Potential common law liability for privately provided flood defences

Wynn, P., 2004. Potential common law liability for privately provided flood defences. Structural Survey, 22 (2), pp. 110-113. ISSN 0263-080X

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Public bodies have no statutory duty to provide flood defences and do not have funds available to meet all requests for them. This had led to recognition that flood prevention is not something to be left to others and there is now encouragement to householders to undertake “do it yourself” flood defence. Such measures are not without risk of damage to other properties. An investigation has therefore been undertaken to establish whether there is associated legal liability should such damage occur. No cases have been published directly concerning liability for damage resulting from these activities. However the Doctrine of Precedent declares that cases must be decided the same way when their material facts are the same. Cases are identified which have relevant similar material facts, although not arising from modern “do it yourself” flood defence. The ratio decidendi of cases concerning the receipt and passage of naturally flowing water, the increased passage of water to the property of others, and the overtopping or failure of structures that have held back water is examined. These cases are then discussed in the context of home flood defence. It is concluded that protecting one’s property from flooding is legally a relatively safe activity.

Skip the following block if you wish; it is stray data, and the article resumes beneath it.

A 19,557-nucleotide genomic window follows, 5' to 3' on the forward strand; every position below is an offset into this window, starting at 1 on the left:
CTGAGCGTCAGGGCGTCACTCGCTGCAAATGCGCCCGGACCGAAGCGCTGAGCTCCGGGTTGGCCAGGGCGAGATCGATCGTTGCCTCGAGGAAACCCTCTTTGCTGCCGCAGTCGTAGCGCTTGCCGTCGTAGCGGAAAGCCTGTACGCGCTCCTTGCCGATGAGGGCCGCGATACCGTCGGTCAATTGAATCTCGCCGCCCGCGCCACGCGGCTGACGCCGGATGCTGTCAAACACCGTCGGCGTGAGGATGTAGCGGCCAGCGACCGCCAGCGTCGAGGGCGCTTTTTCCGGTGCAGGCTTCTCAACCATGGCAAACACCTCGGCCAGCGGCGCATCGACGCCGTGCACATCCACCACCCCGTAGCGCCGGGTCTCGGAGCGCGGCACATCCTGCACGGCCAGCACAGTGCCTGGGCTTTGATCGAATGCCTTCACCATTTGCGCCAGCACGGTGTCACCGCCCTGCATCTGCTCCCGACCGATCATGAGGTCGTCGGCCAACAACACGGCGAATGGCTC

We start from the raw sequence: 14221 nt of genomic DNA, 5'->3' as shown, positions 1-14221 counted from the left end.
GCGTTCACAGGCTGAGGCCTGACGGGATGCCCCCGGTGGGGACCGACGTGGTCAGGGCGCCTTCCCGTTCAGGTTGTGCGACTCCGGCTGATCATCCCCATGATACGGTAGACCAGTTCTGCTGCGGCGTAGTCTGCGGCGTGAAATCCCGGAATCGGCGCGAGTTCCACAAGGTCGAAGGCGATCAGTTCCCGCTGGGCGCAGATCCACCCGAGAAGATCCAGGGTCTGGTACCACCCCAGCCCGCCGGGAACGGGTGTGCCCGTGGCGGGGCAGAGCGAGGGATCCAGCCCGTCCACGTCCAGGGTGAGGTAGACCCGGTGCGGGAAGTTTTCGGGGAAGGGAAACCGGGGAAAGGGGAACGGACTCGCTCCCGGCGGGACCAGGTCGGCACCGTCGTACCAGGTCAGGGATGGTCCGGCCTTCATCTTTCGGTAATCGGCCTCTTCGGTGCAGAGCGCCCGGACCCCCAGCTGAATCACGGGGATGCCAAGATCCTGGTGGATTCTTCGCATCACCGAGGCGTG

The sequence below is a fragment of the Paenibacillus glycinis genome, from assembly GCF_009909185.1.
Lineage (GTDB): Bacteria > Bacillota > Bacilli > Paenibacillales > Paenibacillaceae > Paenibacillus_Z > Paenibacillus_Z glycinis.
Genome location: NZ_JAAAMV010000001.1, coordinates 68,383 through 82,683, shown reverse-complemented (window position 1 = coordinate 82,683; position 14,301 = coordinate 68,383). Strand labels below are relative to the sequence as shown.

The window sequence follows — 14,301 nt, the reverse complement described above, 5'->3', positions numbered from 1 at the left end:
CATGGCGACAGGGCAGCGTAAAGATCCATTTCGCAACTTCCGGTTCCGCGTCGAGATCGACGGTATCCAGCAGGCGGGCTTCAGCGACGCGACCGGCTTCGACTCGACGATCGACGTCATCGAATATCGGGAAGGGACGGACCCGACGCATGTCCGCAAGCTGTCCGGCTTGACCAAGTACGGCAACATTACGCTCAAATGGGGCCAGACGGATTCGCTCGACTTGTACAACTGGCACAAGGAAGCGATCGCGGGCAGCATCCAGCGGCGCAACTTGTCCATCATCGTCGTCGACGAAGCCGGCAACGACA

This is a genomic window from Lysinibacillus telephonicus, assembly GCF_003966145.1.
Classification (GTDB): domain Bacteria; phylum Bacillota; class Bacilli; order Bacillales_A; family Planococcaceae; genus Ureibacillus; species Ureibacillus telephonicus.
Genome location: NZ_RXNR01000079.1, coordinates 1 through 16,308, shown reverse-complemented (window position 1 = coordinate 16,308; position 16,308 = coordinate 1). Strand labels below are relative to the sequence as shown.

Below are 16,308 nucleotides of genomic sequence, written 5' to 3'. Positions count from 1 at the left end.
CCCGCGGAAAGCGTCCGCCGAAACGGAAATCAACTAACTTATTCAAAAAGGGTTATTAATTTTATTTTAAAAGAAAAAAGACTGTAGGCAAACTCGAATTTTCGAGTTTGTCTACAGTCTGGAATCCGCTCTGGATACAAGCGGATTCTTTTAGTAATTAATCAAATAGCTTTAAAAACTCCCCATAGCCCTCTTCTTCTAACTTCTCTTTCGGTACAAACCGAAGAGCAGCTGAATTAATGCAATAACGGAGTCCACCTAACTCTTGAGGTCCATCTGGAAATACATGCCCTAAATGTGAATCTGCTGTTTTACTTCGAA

Item Type: Journal article
Publication Title: Structural Survey
Creators: Wynn, P.
Publisher: Emerald
Date: 2004
Volume: 22
Number: 2
ISSN: 0263-080X
Divisions: Schools > School of Architecture, Design and the Built Environment
Record created by: EPrints Services
Date Added: 09 Oct 2015 10:37
Last Modified: 07 May 2024 10:56
URI: https://irep.ntu.ac.uk/id/eprint/15671

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